BACKGROUND: Consumption of nuts has been associated with a decreased risk of cardiovascular disease events and death. Walnuts in particular have a unique profile: they are rich in polyunsaturated fatty acids, which may improve blood lipids and other cardiovascular disease risk factors. OBJECTIVES: We aimed to conduct a literature review and a meta-analysis to combine the results from several trials and to estimate the effect of walnuts on blood lipids. DESIGN: Literature databases were searched for published trials that compared a specifically walnut-enhanced diet with a control diet. We conducted a random-effects meta-analysis of weighted mean differences (WMDs) of lipid outcomes. CONCLUSIONS: Overall, high-walnut-enriched diets significantly decreased total and LDL cholesterol for the duration of the short-term trials. Larger and longer-term trials are needed to address the effects of walnut consumption on cardiovascular risk and body weight.

Voltammetric and spectroscopic determination of polyphenols and antioxidants in ginger (Zingiber officinale Roscoe).

By: Idris, N. A.; Yasin, H. M.; Usman, A.
Published: 2019
Document Type: Journal Article
Ginger (Zingiber officinale) is widely consumed as an important spice or a common condiment in food and beverages. This study focuses on the determination of pungent and bioactive components in ginger and their antioxidant activity using voltammetric and spectroscopic methods. Gas chromatography-mass spectroscopy analysis revealed that the major components of the pungent compounds were zingerone, shogaols, gingerols, paradols, wikstromol, and carinol. Electroanalytical quantification estimated the antioxidant capacity of the ginger infusion to be 23.5 mumol GAE/g ginger extract, which is slightly higher than that estimated using chemical assay. The results may provide useful information for the development of ginger processing and utilization as a flavoring agent, and for our understanding of ginger as a source of natural antioxidants.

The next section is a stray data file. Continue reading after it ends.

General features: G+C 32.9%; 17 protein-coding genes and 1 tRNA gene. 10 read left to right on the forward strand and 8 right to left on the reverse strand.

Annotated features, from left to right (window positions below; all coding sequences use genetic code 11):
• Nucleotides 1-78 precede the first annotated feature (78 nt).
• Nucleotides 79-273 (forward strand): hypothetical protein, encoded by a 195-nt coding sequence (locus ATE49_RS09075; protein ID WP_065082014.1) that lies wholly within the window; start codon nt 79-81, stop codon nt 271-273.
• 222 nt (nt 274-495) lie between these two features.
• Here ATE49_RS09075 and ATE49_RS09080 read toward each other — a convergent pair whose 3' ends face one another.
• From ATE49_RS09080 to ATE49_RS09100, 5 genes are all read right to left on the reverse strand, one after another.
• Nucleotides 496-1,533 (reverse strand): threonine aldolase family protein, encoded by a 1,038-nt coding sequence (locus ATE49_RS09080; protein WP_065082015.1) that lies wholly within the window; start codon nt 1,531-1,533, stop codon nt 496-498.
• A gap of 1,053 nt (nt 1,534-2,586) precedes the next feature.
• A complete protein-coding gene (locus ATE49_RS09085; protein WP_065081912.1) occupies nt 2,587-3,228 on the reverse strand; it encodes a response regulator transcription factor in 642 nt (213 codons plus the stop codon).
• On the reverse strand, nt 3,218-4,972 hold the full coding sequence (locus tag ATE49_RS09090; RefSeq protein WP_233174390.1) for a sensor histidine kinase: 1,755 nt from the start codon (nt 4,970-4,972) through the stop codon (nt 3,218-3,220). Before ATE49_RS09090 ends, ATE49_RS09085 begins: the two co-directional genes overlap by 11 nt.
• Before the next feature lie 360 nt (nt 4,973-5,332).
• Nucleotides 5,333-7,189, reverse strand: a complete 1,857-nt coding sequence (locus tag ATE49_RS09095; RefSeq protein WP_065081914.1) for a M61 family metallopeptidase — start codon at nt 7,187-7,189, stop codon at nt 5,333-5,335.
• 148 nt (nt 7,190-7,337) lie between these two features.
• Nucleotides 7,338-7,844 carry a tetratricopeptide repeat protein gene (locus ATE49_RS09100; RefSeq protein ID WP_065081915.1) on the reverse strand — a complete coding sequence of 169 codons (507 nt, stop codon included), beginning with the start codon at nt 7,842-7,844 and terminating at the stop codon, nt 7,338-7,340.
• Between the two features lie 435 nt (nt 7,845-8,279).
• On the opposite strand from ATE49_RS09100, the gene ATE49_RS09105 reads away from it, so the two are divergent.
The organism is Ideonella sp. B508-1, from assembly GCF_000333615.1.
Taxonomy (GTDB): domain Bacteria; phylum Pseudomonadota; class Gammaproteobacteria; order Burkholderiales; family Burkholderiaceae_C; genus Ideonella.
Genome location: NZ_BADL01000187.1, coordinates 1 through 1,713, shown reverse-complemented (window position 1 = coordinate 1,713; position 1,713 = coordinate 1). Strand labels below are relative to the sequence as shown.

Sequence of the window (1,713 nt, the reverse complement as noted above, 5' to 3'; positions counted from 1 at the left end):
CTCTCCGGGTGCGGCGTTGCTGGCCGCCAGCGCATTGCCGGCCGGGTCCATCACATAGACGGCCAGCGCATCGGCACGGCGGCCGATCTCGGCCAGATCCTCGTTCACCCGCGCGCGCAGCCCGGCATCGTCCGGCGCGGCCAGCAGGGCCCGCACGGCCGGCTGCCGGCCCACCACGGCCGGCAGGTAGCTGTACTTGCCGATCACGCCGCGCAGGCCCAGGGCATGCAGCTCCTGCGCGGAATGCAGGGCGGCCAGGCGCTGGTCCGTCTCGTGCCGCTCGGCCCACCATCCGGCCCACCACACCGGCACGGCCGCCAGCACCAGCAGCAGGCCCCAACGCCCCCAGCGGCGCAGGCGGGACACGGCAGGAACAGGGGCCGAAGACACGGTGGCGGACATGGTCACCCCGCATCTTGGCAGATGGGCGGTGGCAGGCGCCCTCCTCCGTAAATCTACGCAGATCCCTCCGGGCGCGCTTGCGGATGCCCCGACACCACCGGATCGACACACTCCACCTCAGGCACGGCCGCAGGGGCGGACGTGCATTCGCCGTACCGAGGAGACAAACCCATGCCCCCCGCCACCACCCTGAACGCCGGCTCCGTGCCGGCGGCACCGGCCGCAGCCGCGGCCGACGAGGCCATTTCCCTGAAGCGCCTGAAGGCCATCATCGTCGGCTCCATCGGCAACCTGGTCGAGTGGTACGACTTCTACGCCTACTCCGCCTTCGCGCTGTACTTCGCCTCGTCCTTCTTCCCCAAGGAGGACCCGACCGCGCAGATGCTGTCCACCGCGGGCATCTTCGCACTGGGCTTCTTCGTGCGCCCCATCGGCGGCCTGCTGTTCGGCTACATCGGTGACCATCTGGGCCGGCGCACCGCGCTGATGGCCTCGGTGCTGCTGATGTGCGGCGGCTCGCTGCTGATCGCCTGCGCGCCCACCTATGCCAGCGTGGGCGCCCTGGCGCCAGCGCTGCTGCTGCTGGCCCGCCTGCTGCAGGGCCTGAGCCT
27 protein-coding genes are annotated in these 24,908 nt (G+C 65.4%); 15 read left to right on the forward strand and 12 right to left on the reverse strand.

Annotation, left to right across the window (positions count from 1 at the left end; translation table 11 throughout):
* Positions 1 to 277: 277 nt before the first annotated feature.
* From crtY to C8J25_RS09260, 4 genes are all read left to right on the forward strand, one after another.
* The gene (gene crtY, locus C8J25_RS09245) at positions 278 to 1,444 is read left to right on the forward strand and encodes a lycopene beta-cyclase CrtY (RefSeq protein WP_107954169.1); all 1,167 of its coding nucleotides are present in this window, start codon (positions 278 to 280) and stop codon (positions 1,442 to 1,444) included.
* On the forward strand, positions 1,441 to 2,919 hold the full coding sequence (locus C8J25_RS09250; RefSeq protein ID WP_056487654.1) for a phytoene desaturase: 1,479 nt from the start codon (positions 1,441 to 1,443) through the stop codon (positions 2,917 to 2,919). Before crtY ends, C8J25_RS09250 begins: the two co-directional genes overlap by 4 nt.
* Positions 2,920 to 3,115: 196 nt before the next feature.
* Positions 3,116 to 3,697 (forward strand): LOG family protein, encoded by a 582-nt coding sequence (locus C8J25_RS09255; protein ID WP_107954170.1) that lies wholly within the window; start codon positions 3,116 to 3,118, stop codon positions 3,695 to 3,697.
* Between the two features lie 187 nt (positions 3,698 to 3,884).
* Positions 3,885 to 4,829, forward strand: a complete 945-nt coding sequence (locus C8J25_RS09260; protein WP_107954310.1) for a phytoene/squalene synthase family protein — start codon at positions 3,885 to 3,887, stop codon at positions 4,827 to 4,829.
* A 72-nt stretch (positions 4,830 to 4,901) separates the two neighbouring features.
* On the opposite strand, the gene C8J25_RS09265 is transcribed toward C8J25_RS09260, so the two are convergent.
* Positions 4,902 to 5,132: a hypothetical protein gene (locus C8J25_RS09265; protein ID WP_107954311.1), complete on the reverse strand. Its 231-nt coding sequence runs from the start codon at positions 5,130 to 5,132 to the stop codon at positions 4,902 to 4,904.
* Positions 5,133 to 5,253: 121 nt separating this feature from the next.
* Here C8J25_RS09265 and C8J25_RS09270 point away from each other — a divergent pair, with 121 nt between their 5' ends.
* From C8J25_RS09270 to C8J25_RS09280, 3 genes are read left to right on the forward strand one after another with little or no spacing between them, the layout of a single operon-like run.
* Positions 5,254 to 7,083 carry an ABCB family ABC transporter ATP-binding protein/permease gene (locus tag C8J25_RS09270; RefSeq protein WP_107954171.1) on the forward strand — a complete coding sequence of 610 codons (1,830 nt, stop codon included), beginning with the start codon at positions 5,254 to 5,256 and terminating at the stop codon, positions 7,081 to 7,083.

Anti-inflammatory effects of cinnamon extract and identification of active compounds influencing the TLR2 and TLR4 signaling pathways.

By: Schink, A.; Naumoska, K.; Kitanovski, Z.; Kampf, C. J.; Froehlich-Nowoisky, J.; Thines, E.; Poeschl, U.; Schuppan, D.; Lucas, K.
Published: 2018
Document Type: Journal Article
Purpose. Inflammatory processes are involved in many diseases. The bark of Cinnamomum verum and its extracts are well known for anti-inflammatory effects, but the underlying active compounds and chemical mechanisms are not yet fully identified. The objective of this study was to elucidate how cinnamon extract, specifically active compounds, and their combinations influence the signaling pathways of inflammation, especially through toll-like receptors TLR2 and TLR4.

Results. Among the identified compounds, trans-cinnamaldehyde and p-cymene significantly reduced the LPS-dependent IL-8 secretion in THP-1 monocytes. Synergistic anti-inflammatory effects were observed for combinations of trans-cinnamaldehyde with p-cymene, cinnamyl alcohol or cinnamic acid. Moreover, cinnamon extract as well as trans-cinnamaldehyde and p-cymene mitigated the phosphorylation of Akt and IkappaBalpha. Conclusions. Trans-cinnamaldehyde and p-cymene contribute to the strong anti-inflammatory effects of cinnamon extract. Furthermore, our experiments indicate that also synergistic effects among compounds that do not exhibit anti-inflammatory effects themselves might be present to positively influence the beneficial effects of cinnamon bark extract.

Related post: Eat, Drink and Be Merry